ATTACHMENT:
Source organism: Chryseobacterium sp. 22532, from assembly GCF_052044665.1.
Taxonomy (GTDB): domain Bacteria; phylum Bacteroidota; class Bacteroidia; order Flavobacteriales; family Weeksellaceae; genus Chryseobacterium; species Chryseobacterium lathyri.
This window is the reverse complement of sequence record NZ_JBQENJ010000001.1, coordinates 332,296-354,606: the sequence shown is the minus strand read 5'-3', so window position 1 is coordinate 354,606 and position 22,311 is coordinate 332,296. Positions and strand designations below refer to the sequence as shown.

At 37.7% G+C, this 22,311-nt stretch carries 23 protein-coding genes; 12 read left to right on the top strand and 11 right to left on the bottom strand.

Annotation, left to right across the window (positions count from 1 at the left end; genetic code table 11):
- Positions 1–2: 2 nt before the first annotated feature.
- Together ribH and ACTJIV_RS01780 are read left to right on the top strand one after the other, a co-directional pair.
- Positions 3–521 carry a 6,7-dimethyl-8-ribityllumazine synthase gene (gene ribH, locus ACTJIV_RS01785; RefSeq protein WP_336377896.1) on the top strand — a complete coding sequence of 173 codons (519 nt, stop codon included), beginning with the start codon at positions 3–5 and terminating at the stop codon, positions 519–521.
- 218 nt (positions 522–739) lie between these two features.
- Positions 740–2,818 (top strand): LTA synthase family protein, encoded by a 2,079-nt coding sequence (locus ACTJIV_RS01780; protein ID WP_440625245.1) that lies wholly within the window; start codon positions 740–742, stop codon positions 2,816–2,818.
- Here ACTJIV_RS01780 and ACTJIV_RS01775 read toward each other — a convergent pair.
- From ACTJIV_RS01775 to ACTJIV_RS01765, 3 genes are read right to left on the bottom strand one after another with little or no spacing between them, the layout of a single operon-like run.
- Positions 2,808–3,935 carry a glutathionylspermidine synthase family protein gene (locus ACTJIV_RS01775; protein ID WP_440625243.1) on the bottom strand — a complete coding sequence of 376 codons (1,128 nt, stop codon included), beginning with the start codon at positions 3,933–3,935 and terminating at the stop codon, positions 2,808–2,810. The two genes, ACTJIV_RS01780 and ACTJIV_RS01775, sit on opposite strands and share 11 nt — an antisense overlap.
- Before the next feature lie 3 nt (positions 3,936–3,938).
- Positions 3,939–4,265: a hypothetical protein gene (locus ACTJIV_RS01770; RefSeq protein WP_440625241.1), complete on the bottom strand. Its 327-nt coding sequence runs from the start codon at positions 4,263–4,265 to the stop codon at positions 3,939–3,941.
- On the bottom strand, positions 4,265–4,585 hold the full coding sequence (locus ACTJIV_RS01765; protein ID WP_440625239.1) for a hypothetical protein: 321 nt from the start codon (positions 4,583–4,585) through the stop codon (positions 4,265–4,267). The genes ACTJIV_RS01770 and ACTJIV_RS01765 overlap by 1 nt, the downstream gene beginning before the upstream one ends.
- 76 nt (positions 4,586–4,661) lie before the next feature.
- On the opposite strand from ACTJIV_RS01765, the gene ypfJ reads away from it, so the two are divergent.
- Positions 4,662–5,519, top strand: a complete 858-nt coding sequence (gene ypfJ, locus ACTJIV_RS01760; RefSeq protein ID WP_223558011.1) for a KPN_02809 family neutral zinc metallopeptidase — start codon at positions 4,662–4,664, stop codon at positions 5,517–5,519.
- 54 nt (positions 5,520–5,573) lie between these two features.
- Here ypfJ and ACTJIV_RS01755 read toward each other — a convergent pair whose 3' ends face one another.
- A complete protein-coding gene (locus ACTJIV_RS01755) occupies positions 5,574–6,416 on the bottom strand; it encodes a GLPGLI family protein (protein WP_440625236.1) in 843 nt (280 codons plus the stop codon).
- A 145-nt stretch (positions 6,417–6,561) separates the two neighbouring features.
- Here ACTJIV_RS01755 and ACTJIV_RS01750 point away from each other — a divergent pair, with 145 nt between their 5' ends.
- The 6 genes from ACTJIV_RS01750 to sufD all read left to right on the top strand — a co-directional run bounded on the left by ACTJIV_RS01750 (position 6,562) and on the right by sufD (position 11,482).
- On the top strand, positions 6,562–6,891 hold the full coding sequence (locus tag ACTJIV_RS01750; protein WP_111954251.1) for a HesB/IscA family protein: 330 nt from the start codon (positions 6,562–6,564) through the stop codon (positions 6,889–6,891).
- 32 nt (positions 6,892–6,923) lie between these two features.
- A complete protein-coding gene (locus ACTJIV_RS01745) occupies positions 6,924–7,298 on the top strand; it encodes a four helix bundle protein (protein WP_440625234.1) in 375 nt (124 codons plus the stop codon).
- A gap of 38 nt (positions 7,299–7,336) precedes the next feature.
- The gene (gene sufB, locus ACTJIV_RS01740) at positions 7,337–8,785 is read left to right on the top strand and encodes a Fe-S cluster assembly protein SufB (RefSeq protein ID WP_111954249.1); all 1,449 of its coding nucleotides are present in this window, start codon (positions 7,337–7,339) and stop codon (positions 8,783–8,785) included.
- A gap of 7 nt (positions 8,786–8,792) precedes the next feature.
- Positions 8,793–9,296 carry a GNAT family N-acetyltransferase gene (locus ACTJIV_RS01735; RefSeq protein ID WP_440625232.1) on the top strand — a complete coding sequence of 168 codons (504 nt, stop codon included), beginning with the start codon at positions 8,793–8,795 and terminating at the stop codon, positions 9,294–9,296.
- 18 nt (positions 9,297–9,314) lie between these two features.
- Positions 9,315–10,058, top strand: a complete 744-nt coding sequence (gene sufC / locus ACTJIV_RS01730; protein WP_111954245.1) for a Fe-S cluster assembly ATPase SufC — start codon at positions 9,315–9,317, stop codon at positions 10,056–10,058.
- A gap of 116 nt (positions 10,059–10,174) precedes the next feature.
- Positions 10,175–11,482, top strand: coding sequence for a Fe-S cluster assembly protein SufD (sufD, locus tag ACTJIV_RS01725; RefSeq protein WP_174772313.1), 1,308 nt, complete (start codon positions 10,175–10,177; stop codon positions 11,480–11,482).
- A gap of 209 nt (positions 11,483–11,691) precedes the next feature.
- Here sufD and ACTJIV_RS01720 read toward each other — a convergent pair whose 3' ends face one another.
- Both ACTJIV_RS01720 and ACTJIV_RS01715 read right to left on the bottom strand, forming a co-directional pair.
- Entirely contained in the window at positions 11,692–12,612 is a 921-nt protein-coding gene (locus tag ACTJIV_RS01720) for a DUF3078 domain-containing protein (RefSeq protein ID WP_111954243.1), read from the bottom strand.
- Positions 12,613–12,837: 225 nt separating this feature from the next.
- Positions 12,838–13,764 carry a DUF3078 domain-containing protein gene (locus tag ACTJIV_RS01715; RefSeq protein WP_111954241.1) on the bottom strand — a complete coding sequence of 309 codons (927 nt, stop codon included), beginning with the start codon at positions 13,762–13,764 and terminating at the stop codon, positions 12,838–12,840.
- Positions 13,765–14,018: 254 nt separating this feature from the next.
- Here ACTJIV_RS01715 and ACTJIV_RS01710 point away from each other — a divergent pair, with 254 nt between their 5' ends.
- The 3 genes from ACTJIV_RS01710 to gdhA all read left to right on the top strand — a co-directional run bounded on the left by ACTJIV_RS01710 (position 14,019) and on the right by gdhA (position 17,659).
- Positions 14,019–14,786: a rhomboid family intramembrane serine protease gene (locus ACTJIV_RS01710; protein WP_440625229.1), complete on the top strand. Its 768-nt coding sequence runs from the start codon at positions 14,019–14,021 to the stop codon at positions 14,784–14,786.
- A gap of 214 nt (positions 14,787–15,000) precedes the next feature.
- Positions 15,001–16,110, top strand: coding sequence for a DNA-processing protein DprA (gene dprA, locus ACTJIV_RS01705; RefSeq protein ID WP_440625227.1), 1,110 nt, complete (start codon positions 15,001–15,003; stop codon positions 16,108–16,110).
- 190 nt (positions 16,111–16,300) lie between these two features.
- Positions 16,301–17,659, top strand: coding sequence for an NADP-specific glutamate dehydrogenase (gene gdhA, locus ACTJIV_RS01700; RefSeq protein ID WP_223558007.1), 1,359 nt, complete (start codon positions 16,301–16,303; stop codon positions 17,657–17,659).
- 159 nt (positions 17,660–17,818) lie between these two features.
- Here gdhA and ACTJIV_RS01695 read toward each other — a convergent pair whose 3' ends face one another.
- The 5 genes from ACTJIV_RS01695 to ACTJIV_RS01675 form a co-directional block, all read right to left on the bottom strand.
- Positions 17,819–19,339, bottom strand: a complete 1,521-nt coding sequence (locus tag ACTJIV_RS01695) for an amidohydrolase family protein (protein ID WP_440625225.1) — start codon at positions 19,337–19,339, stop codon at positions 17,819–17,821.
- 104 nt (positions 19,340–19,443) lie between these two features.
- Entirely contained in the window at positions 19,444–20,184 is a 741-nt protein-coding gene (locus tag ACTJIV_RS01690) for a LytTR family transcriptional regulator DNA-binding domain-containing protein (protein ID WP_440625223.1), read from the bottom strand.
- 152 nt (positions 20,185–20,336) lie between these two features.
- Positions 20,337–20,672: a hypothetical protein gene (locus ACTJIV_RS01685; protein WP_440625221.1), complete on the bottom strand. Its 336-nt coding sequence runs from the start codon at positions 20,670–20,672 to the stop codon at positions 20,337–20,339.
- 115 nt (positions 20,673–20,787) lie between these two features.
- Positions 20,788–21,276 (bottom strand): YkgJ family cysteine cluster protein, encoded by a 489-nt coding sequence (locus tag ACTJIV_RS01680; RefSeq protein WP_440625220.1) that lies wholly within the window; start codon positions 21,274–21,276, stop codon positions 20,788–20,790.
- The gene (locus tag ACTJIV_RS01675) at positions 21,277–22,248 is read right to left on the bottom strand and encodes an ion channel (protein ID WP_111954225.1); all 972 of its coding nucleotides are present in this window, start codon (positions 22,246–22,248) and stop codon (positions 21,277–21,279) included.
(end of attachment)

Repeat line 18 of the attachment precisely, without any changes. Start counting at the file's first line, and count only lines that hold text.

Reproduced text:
- On the opposite strand from ACTJIV_RS01765, the gene ypfJ reads away from it, so the two are divergent.